Storiel has a variety of dolls in its collection, from Victorian dolls to a Sindy in the 1960s, but the most important are the Welsh costume dolls. Dolls dressed in Welsh costume were made during the 19th century mainly as souvenirs. It was also custom to give these dolls as gifts to children and distinguished visitors. Princess Victoria was presented with a doll dressed in Welsh costume on her visit to Llangollen to 1832.
Dolls are familiar as one of the most common and popular form of toys. Across the centuries, children have played with dolls and used them as a means of escaping to an imaginary world. The first dolls date back to the Egyptians, and they were also used as toys in ancient Greece and Rome. From the Middle Ages, they began to be produced in Europe and their popularity increased.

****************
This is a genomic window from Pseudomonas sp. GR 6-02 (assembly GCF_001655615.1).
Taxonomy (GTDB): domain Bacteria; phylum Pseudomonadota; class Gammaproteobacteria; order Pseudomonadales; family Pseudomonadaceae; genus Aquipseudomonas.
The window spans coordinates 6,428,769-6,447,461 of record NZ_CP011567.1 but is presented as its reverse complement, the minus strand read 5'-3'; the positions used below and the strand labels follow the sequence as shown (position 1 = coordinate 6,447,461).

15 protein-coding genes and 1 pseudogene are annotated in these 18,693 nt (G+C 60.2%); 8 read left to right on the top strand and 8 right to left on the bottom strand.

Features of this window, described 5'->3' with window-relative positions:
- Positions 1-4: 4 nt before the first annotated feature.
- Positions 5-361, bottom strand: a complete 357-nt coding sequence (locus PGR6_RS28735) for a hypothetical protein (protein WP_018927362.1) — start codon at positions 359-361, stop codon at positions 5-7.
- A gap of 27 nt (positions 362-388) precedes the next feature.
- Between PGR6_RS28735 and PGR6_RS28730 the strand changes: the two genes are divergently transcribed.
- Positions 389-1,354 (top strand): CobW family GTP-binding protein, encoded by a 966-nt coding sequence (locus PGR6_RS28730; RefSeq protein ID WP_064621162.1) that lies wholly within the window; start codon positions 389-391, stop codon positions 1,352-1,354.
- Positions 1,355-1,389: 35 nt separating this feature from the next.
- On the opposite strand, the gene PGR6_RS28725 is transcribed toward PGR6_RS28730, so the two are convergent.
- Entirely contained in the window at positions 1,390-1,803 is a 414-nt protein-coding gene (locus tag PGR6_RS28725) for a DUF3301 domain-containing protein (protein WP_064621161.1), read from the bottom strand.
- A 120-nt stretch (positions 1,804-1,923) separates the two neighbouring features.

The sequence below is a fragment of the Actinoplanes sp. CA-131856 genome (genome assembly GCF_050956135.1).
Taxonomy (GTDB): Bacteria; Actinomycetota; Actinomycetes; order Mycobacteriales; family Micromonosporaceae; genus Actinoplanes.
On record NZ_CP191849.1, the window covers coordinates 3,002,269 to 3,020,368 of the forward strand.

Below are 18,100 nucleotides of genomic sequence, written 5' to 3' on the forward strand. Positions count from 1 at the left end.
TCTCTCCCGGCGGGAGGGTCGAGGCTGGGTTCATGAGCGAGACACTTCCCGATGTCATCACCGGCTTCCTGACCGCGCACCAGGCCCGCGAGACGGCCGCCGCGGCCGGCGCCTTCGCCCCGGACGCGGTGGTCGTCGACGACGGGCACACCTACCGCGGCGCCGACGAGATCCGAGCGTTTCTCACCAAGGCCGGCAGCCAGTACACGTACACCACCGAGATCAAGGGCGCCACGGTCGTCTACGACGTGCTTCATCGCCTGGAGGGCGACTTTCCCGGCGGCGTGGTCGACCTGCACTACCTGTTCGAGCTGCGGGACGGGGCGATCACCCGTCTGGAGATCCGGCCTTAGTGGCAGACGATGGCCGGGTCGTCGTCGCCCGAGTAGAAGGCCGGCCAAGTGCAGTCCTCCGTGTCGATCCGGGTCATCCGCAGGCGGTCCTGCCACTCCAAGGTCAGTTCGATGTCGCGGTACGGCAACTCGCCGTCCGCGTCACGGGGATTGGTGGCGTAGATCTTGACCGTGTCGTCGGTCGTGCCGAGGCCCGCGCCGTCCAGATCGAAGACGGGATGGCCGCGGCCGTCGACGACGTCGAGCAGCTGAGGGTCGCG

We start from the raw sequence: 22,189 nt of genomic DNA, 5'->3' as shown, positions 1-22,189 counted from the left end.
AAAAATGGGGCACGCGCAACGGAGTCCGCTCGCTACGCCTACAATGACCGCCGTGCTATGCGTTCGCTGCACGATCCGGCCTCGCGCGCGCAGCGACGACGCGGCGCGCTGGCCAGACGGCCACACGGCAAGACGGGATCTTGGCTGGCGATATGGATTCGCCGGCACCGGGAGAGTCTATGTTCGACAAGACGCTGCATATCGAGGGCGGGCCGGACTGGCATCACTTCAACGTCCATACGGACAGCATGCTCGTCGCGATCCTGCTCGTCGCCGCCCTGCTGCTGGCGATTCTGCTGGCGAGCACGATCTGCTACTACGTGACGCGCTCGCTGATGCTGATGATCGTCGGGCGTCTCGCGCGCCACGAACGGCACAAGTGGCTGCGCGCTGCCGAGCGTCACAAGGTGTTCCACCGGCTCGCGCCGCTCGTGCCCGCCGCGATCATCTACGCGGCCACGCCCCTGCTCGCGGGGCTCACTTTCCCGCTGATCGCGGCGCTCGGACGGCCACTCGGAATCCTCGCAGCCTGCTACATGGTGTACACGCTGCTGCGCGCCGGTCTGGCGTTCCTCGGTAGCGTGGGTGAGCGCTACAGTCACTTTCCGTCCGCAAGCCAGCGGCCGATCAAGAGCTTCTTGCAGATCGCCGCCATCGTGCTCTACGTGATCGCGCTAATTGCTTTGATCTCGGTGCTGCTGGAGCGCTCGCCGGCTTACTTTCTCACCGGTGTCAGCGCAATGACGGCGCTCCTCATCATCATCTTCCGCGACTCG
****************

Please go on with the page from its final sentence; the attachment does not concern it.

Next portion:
In Wales, travelling fairs and markets sold dolls, and later toystores. Undressed dolls could be purchased and bespoke outfits sewed on. It was common for dolls to be hand made by local craftsmen or the parents from wood or cloth. After the Second World War dolls became more accessible.
As well as being used as toys, dolls were also used in religious rituals and magic. A wax effigy on a piece of slate from Ffynnon Eilian, Anglesey was used for cursing and is on display in Gallery 4. Dolls are also popular as collectables.